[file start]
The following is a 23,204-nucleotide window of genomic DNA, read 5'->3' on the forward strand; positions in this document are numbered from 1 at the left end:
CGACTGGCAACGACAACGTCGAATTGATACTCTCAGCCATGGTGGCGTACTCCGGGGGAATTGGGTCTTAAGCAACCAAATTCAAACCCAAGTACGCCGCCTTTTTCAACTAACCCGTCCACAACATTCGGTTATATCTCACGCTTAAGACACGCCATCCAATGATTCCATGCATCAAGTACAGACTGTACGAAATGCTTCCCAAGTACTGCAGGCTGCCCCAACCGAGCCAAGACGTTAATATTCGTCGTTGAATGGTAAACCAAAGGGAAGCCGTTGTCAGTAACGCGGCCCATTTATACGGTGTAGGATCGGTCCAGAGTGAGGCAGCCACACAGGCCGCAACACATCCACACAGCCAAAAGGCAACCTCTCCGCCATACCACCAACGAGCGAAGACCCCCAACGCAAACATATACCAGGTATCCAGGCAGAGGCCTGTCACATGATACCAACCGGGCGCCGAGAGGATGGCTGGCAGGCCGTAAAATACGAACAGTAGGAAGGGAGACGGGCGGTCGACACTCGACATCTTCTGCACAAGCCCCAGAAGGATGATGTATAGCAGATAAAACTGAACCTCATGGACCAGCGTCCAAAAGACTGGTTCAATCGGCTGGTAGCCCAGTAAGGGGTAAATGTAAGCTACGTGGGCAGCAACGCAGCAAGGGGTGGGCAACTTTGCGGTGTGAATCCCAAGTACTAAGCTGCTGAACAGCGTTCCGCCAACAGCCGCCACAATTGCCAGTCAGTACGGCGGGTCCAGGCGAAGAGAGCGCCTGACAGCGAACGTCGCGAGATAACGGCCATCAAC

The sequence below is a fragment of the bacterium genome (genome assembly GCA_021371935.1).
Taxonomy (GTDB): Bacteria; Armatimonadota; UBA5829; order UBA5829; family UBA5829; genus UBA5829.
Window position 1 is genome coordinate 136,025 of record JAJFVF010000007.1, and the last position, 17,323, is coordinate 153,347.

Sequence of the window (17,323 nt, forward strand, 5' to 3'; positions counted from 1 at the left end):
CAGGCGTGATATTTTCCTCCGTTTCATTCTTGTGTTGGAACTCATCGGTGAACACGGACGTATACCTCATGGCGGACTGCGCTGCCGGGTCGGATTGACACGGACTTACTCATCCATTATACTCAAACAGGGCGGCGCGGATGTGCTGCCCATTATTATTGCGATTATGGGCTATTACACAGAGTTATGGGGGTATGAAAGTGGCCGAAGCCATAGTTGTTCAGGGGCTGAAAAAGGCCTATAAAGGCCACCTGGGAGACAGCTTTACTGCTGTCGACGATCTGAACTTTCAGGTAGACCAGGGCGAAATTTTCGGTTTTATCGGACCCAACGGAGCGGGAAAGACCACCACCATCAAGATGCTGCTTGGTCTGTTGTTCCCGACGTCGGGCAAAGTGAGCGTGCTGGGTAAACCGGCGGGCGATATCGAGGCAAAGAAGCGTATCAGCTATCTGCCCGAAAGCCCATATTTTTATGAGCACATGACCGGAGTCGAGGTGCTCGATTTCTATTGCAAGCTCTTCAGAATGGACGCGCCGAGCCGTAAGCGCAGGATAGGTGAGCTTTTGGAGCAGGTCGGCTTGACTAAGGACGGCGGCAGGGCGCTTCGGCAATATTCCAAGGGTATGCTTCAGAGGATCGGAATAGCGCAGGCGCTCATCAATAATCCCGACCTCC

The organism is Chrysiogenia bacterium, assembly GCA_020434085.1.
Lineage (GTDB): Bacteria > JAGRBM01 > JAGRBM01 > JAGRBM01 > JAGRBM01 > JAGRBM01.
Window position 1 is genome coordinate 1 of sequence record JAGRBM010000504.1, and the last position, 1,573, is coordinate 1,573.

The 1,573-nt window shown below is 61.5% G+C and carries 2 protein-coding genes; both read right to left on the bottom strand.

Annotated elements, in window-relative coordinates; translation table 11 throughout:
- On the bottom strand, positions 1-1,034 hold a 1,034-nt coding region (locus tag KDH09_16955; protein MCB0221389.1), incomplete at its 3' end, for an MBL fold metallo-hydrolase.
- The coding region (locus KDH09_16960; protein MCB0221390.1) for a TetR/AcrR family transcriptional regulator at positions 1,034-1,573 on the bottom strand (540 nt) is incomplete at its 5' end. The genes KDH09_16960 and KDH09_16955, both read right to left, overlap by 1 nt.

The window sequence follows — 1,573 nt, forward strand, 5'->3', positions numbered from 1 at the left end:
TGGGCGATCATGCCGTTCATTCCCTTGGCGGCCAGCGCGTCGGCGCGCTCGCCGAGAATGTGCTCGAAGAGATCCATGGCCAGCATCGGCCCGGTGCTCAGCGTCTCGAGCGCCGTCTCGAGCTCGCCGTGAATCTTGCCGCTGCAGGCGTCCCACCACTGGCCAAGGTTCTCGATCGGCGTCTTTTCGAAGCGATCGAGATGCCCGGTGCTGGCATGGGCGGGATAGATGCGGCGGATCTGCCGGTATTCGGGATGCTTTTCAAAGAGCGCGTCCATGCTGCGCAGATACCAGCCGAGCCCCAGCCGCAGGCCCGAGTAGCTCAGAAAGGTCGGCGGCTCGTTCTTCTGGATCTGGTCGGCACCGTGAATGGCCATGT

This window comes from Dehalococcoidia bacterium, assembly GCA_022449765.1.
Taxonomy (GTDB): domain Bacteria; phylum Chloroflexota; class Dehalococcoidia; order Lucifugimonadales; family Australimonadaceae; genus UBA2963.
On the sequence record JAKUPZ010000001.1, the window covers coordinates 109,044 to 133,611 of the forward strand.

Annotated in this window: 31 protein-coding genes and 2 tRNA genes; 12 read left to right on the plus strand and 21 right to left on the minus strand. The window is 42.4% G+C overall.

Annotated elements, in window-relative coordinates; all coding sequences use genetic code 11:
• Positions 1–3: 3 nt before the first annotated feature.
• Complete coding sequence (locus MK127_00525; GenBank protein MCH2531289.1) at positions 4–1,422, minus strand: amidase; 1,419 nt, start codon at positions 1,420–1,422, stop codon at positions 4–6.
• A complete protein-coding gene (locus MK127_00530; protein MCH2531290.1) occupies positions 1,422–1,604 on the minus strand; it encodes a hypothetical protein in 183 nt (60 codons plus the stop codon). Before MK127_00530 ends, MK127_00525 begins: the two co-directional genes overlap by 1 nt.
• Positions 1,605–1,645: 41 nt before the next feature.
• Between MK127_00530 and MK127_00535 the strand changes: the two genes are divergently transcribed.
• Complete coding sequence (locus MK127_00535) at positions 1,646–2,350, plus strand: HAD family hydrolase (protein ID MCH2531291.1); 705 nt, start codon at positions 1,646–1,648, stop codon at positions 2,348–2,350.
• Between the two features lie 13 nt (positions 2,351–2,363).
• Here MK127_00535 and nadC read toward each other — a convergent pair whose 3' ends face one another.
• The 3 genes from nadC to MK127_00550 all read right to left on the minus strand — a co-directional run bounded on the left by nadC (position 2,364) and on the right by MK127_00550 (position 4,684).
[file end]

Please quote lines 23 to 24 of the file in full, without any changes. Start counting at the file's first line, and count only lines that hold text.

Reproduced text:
• Complete coding sequence (locus MK127_00525; GenBank protein MCH2531289.1) at positions 4–1,422, minus strand: amidase; 1,419 nt, start codon at positions 1,420–1,422, stop codon at positions 4–6.
• A complete protein-coding gene (locus MK127_00530; protein MCH2531290.1) occupies positions 1,422–1,604 on the minus strand; it encodes a hypothetical protein in 183 nt (60 codons plus the stop codon). Before MK127_00530 ends, MK127_00525 begins: the two co-directional genes overlap by 1 nt.